Teams were given the opportunity of storing this energy through Flywheel technology, batteries, supercapacitors, or hydraulic based systems (see a good description and pictures of each system here: http://max-rpm.blogspot.com/2009/04/kers-in-f1-basically-explained.html ) KERS has a number of significant problems though. The first is that its weight is at least 35kg (thereby penalising heavier / taller drivers) and the position where that weight is sited on the car (higher on the rear, thereby raising the centre of gravity) can have an effect on the balance of the car. As such a number of teams, like BMW, have confirmed that they have now dropped KERS and will concentrate on improving the aerodynamics of their car instead, viewing the two technologies as mutually exclusive. Indeed, BMW Motorsport Director Dr Mario Theissen has suggested that if KERS isn’t made mandatory next season, then it will disappear from F1. The Formula One Teams Association (FOTA) has also confirmed that they are pressing the FIA to drop the technology for the 2010 season. Given this, it therefore seems crazy to focus on cost-reduction strategies and budget restrictions, while at the same time asking teams to spend a considerable amount of money, research and development on trying to make KERS technology, safe reliable and effective.

In particular, concerns were also raised at the start of the season by drivers as to a possible safety risk caused by the potential for electric shocks from the high-voltage system. This is because the circuit used in the battery systems remains live for around a second after the car has stopped. Reuters reports that the matter came to light when a BMW mechanic suffered an electric shock when he touched a car during testing last year. Marshals and medical teams at the Australian Grand Prix were therefore advised to wear special gloves to protect against the risk of any electric shock. The disadvantage of this precaution though, is that in the event that emergency treatment was necessary, there is a fear that these thicker gloves may prevent trackside medical staff from carrying out life-saving procedures.

Although Mark Webber said the matter had already been discussed by the Grand Prix Drivers Association but there was still some level of uncertainty about how it would work in a real-life crisis: “As usual you do gain knowledge and experience on the front line so we’ll see how it goes”

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Blacked up fan seen at Spanish Grand Prix (again)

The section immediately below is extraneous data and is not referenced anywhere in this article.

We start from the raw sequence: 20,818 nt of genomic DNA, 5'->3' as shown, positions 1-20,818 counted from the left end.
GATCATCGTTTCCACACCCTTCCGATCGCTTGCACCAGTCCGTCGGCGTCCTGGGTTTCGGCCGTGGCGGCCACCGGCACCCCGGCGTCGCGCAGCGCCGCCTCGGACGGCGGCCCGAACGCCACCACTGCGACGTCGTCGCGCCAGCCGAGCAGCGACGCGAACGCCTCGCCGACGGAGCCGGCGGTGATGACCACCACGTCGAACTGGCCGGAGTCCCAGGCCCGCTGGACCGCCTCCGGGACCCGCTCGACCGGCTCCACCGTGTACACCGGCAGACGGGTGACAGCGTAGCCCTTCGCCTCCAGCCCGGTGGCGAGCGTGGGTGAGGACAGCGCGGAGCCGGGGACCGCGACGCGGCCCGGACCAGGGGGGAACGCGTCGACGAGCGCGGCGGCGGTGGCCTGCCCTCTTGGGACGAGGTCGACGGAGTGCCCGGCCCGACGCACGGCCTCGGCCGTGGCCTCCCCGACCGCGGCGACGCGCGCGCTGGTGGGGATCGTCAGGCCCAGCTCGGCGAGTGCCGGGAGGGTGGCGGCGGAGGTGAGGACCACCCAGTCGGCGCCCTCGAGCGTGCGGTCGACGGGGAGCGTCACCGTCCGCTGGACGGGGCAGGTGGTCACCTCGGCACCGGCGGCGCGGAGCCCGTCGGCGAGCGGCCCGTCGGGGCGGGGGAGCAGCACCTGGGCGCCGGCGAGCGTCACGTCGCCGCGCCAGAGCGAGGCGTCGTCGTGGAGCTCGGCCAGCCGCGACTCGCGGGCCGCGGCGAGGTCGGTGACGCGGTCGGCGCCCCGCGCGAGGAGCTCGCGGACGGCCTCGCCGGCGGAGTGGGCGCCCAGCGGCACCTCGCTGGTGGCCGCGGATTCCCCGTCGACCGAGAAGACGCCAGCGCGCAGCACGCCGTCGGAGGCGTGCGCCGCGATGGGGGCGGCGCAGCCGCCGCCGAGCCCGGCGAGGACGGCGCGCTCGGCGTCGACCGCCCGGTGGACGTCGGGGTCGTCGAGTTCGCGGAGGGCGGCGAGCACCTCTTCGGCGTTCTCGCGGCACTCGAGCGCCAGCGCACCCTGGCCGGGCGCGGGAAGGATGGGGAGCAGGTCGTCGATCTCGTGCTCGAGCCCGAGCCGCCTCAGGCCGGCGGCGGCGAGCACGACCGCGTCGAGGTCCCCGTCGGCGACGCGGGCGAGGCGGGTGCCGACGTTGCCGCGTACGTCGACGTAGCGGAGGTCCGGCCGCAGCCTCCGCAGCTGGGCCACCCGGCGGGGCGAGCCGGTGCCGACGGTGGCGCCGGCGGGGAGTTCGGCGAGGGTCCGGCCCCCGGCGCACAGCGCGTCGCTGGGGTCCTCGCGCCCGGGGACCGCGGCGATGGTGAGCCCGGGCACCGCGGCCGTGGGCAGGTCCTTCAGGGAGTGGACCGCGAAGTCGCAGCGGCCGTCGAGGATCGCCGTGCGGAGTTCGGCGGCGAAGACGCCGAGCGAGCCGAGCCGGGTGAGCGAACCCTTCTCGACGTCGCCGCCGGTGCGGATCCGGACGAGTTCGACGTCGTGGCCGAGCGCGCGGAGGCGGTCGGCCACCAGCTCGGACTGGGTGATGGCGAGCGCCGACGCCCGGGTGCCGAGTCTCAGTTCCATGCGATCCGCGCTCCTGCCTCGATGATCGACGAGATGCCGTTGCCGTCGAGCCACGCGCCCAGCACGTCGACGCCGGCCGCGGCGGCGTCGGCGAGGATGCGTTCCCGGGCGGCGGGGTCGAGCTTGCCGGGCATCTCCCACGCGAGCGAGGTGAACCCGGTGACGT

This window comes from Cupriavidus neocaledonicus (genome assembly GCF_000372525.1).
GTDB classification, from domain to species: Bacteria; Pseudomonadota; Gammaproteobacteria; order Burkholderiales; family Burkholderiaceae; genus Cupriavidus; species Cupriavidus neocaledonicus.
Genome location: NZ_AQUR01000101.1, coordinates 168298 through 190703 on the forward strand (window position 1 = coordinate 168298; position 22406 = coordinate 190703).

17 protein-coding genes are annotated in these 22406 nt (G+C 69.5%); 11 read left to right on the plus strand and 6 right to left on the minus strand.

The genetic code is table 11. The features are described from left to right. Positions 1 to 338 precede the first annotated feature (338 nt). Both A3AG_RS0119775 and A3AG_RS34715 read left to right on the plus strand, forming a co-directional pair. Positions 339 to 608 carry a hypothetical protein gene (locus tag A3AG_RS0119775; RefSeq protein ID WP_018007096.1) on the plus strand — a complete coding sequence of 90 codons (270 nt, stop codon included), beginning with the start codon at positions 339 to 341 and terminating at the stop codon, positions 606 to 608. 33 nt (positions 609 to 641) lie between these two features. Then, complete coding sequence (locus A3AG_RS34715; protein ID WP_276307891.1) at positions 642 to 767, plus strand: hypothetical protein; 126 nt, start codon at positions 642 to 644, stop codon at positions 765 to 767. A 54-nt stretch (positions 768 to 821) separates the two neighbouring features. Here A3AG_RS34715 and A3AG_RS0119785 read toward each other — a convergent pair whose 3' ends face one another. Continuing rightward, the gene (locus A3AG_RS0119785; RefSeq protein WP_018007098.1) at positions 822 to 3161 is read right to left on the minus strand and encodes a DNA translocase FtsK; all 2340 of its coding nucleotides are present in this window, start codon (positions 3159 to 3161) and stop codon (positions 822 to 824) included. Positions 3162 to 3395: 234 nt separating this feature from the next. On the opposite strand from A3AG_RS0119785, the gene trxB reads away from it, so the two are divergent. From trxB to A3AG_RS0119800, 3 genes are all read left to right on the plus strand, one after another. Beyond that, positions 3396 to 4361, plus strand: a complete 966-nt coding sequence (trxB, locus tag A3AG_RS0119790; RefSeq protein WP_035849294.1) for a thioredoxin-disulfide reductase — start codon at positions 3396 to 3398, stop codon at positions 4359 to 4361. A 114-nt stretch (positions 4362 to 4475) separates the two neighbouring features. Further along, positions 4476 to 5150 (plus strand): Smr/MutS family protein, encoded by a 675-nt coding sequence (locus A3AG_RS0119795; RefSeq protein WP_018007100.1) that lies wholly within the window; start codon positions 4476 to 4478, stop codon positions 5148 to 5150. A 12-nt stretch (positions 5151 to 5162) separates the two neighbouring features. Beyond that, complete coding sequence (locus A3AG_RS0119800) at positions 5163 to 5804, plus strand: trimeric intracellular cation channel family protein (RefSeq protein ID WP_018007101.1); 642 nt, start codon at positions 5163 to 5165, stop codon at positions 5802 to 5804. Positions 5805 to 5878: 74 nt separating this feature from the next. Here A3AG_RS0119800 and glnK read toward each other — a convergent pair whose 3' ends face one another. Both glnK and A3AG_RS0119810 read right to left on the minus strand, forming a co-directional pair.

June 22, 2009

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Source: http://www.independent.co.uk/sport/motor-racing/hamilton-race-row-is-revived-by-blackedup-spectator-1682714.html; http://www.everyrace.net/; http://news.bbc.co.uk/sport1/hi/motorsport/formula_one/8042572.stm 

Newspapers have reported that a spectator who had blacked-up his arms, face and hands whilst wearing a McLaren shirt was spotted amongst the 92,430 attendance on the Sunday 10th May race of the Spanish Grand Prix, at the Circuit de Catalunya in Barcelona.

A spokeswoman for the International Automobile Federation (FIA) confirmed that: “We are aware of it and looking into it,” however there was no suggestion that Lewis Hamilton had experienced any abuse.

The FIA had previously warned the Spanish authorities that they could face sanctions if there was any repeat of the incidents experienced by Hamilton, Formula One’s first black champion, at a test in February 2008. During that incident, a group of people painted their faces black and wore curly wigs and Tshirts proclaiming they were ‘Hamilton’s family’. The outrage at this incident led to the FIAs anti-racism initiative – EveryRace.

Watch the Full video clip of the fan here: http://news.bbc.co.uk/sport1/hi/motorsport/formula_one/8042572.stm

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Three spectators injured in English Rally Accident

June 22, 2009

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Source: http://news.bbc.co.uk/1/hi/in_depth/8099654.stm; http://www.mirror.co.uk/news/latest/2009/06/14/three-injured-after-rally-car-crash-115875-21440973/

Seems like it’s the season for rally cars leaving circuits! BBC news reports another crash, this time during the Abingdon Motor Sports Carnival held at the Abingdon race track in Oxfordshire on 14th June 2009. The report states that 0930 BST, the rally car left the circuit and ended up on the grass verge where it collided with two marshalls and a photographer injuring them. An 18yr old man was airlifted to hospital with serious injuries, while two other men aged 22 and 60yrs were taken to hospital with minor injuries. None of the injuries were thought to be life-threatening. The driver and co-driver were also treated for shock at the scene, but were otherwise unhurt.

Police officers are investigating the incident along with the Health & Safety Executive and the Motor Sport Association.